The televised funeral ceremony of the soldiers who died was held in Peshawar and was attended by several high-level military and political figures, including the Chief of Army Staff. Afterwards, their bodies were dispatched to their native towns for burial. The soldiers hailed from various regions, including three from Azad Kashmir alone, while the Major was from Larkana and the Captain from Sahiwal. Family members of Major Mujahid Mirani and Captain Usman Ali said the soldiers “sacrificed their lives” for the country and that they were proud of those sacrifices. The Army Chief later also paid a visit to the injured soldiers, who had been transported to the Combined Military Hospital (CMH) in Peshawar.

On 28 November 2011, referring to Pak-US military, intelligence, political and diplomatic co-operation, the Pakistani Prime Minister announced that there would be no more business with the US and the relations between the two countries would never be the same again. Later the Director General of ISPR, Abbas, announced that NATO’s apology was not accepted and the attack would have serious consequences. He said that NATO’s regret over the attack was not enough and such incidents had happened in the past, killing 72 soldiers and injuring more than 250 troops in three years. While addressing a gathering of journalists at a military headquarters, Pakistan Army Major-General Ashfaq Nadeem described the Salala incident as a “deliberate act of aggression” and said it was “next to impossible” that NATO did not know they were attacking Pakistani forces.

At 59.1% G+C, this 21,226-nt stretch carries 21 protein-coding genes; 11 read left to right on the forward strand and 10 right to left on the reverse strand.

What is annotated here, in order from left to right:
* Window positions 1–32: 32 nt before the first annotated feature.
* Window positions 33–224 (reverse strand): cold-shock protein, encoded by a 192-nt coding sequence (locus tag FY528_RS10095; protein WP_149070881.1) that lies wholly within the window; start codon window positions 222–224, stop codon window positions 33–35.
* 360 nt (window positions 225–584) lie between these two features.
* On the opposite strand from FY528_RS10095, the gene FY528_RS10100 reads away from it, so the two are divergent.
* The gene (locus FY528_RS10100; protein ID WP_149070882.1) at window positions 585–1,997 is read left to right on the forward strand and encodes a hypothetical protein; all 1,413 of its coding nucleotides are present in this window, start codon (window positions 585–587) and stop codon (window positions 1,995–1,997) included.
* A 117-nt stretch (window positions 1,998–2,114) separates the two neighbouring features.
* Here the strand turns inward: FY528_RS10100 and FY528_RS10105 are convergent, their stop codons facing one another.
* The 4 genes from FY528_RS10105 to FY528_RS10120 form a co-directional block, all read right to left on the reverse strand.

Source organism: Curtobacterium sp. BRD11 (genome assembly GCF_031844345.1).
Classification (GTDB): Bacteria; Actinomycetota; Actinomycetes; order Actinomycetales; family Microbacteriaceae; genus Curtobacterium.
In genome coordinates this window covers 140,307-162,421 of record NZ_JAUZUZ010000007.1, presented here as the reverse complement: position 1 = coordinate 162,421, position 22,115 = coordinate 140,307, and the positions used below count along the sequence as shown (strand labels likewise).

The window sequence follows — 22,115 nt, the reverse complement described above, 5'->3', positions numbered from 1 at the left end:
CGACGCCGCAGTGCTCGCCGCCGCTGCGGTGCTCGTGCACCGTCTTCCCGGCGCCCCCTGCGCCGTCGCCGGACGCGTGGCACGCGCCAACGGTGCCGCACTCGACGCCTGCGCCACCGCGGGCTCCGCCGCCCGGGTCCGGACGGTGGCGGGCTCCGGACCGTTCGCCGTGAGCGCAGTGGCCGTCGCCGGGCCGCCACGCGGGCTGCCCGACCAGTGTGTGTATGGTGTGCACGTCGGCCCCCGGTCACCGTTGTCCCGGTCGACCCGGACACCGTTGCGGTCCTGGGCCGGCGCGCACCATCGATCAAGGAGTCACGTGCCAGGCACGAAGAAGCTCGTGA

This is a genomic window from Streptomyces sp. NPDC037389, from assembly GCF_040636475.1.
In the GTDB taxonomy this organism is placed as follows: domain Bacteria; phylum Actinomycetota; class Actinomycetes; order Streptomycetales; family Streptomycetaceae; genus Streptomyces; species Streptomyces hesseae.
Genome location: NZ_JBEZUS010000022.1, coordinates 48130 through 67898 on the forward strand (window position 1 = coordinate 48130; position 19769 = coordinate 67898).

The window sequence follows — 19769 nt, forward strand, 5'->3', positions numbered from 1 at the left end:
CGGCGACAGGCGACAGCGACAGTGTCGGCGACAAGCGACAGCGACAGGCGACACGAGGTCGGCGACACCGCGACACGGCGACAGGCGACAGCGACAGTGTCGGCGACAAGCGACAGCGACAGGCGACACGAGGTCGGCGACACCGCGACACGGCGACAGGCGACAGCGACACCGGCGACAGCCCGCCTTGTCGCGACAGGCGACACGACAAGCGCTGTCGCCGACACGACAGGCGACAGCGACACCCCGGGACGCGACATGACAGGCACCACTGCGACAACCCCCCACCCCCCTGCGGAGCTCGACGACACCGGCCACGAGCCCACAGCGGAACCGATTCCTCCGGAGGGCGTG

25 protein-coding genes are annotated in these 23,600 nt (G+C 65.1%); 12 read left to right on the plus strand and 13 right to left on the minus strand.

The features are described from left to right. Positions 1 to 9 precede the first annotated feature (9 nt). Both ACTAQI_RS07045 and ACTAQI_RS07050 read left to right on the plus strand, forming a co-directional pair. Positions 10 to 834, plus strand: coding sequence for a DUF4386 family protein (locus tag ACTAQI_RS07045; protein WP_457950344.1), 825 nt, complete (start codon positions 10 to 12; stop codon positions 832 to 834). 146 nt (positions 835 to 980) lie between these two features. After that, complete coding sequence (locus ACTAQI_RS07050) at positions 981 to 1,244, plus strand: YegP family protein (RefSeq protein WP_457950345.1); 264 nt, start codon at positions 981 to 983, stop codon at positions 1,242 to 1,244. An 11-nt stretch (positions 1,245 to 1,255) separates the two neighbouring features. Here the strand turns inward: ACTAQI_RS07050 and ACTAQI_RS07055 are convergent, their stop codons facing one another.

The next day, Pakistan’s ambassador to the UN, Hussain Haroon wrote to a letter to the UN Secretary General Ban Ki-moon to inform him of the situation and requested that the statement be forwarded to the 193-nation general assembly and the 15-nation security council (UNSC) as a UNSC document.

Commenting on drone attacks, a senior Pakistani official said that predator drones “will never be allowed back, at Shamsi or anywhere else” although he hinted that American military trainers may be allowed back into the country to train Pakistani security forces. Pakistan had previously dumped American security personnel out of the country, following a covert operation by US special forces that killed Osama bin Laden in the town of Abbottabad in May 2011 and strained Pakistan’s relations with the United States. As of January 2012, foreign affairs minister Hina Rabbani Khar said Pakistan’s ties with the United States were “still on hold” over the NATO air-attack and that until the re-evaluation was not complete, Washington could not ask Islamabad to pursue militant groups or assist in the Afghan peace process.

In May 2012, Bilawal Bhutto Zardari, son of President Zardari and chairman of the Pakistan Peoples Party, toughened his stance when he called on President Obama to “show some courage” and “apologise to Pakistan” over the raid. Ridiculing US demands for Islamabad to “do more” in the Afghanistan war, Bilawal remarked “it is time for the US to do more”. He called US drone operations a “constant irritant” to Pakistani public opinion and questioned whether the United States “actually considered Pakistan a military ally”, citing other controversial events such as the Abbottabad operation and the Raymond Davis incident. He also remarked that while he understood Obama was facing a re-election, “the future of the NATO mission in Afghanistan should be more important than poll numbers”.

Opposition Political Parties